DT 27383

Daily Telegraph Cryptic No 27383

Hints and tips by Deep Threat

+ – + – + – + – + – + – + – +

BD Rating – Difficulty **Enjoyment ***

Good morning from South Staffs on an overcast morning with perhaps a touch of frost.

I found myself a little more on Giovanni’s wavelength today, hence the ** difficulty, though I shall be interested to see what others make of it.

In the hints below, the definitions are underlined.

Please leave a comment telling us what you thought.  You can also add your assessment by selecting from one to five stars at the bottom of the post.

Across

1a           Cloud that’s bust in a storm, violently (12)
{ NIMBOSTRATUS } Anagram (violently) of BUST IN A STORM.

9a           Conservative politician holding a party (4)
{ CAMP } The abbreviation for Conservative, and the usual politician, either side of A (from the clue).

10a         Notice opening made by one holy person who looks for golden age? (9)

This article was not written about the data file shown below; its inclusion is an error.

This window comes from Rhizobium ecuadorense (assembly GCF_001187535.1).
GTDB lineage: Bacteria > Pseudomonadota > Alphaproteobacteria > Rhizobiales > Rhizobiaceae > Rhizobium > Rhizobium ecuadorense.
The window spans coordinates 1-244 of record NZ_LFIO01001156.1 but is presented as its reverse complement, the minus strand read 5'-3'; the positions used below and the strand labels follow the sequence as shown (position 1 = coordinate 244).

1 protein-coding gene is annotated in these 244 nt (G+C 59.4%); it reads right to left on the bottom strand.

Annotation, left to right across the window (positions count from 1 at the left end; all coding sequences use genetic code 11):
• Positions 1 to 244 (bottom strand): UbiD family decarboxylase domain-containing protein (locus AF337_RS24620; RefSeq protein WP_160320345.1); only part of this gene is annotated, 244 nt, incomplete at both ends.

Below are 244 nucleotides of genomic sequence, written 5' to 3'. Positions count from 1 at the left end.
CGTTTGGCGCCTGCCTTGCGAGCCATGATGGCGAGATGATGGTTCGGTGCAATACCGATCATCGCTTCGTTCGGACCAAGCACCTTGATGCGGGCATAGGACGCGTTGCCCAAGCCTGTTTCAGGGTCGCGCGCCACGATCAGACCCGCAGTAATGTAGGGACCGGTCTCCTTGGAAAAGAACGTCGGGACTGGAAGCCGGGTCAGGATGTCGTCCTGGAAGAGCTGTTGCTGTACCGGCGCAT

{ ADVENTIST } A charade of a shortened form of commercial notice, an opening, the Roman numeral for one, and an abbreviation for a holy person.  The golden age is to come after the Second Coming.

12a         Horrified Arab leader met with stone — one knocked out (6)
{ AGHAST } An Arab leader (though the BRB says he’s a Turk, which is not the same thing) followed by ST(ONE) (one knocked out).

13a         Fictitious place — in short, not one in map book (8)
{ ATLANTIS } A shortened form of ‘not’ and a Roman one, inside a book of maps.

15a         One may have spotted suits at work (3-7)
{ DRY-CLEANER } … or stained dresses.

16a         Outdoor festival — cut a cheese (4)
{ FETA } An outdoor festival (often preceded by ‘garden’) with the final E removed (cut), followed by A from the clue.

18a         Rescuer of limited number — gosh! (4)
{ NOAH } A shortened form of ‘number’ and an exclamation like ‘gosh!’, giving someone who rescued creatures two by two.

20a         Article penned by performer at end of month as a dissenter (10)